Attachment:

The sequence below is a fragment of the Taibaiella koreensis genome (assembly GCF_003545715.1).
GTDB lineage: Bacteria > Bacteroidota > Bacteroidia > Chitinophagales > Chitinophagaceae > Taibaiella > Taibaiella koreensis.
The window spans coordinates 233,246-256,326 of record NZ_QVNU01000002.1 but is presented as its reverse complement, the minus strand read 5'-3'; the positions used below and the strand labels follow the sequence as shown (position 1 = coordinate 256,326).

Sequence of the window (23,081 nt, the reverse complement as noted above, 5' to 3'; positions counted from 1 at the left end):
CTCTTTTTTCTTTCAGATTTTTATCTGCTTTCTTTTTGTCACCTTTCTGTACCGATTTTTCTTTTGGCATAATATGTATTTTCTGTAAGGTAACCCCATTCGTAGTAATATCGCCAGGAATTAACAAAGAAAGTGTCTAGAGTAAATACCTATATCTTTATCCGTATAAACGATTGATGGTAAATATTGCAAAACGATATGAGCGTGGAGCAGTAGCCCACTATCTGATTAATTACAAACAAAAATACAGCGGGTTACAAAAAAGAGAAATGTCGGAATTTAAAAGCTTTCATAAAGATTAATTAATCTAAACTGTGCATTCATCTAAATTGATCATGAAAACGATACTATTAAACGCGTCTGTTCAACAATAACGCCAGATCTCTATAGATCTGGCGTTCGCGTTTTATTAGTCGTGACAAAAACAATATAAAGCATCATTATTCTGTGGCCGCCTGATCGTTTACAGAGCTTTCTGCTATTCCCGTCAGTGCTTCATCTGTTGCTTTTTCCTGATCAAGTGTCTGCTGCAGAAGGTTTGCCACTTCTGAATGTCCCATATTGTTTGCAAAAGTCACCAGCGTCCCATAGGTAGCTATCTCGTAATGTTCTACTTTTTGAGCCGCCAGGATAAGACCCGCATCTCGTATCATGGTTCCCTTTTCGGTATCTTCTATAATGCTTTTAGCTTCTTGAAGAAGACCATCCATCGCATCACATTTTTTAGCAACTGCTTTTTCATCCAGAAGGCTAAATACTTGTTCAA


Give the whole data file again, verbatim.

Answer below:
The sequence below is a fragment of the Taibaiella koreensis genome (assembly GCF_003545715.1).
GTDB lineage: Bacteria > Bacteroidota > Bacteroidia > Chitinophagales > Chitinophagaceae > Taibaiella > Taibaiella koreensis.
The window spans coordinates 233,246-256,326 of record NZ_QVNU01000002.1 but is presented as its reverse complement, the minus strand read 5'-3'; the positions used below and the strand labels follow the sequence as shown (position 1 = coordinate 256,326).

Sequence of the window (23,081 nt, the reverse complement as noted above, 5' to 3'; positions counted from 1 at the left end):
CTCTTTTTTCTTTCAGATTTTTATCTGCTTTCTTTTTGTCACCTTTCTGTACCGATTTTTCTTTTGGCATAATATGTATTTTCTGTAAGGTAACCCCATTCGTAGTAATATCGCCAGGAATTAACAAAGAAAGTGTCTAGAGTAAATACCTATATCTTTATCCGTATAAACGATTGATGGTAAATATTGCAAAACGATATGAGCGTGGAGCAGTAGCCCACTATCTGATTAATTACAAACAAAAATACAGCGGGTTACAAAAAAGAGAAATGTCGGAATTTAAAAGCTTTCATAAAGATTAATTAATCTAAACTGTGCATTCATCTAAATTGATCATGAAAACGATACTATTAAACGCGTCTGTTCAACAATAACGCCAGATCTCTATAGATCTGGCGTTCGCGTTTTATTAGTCGTGACAAAAACAATATAAAGCATCATTATTCTGTGGCCGCCTGATCGTTTACAGAGCTTTCTGCTATTCCCGTCAGTGCTTCATCTGTTGCTTTTTCCTGATCAAGTGTCTGCTGCAGAAGGTTTGCCACTTCTGAATGTCCCATATTGTTTGCAAAAGTCACCAGCGTCCCATAGGTAGCTATCTCGTAATGTTCTACTTTTTGAGCCGCCAGGATAAGACCCGCATCTCGTATCATGGTTCCCTTTTCGGTATCTTCTATAATGCTTTTAGCTTCTTGAAGAAGACCATCCATCGCATCACATTTTTTAGCAACTGCTTTTTCATCCAGAAGGCTAAATACTTGTTCAA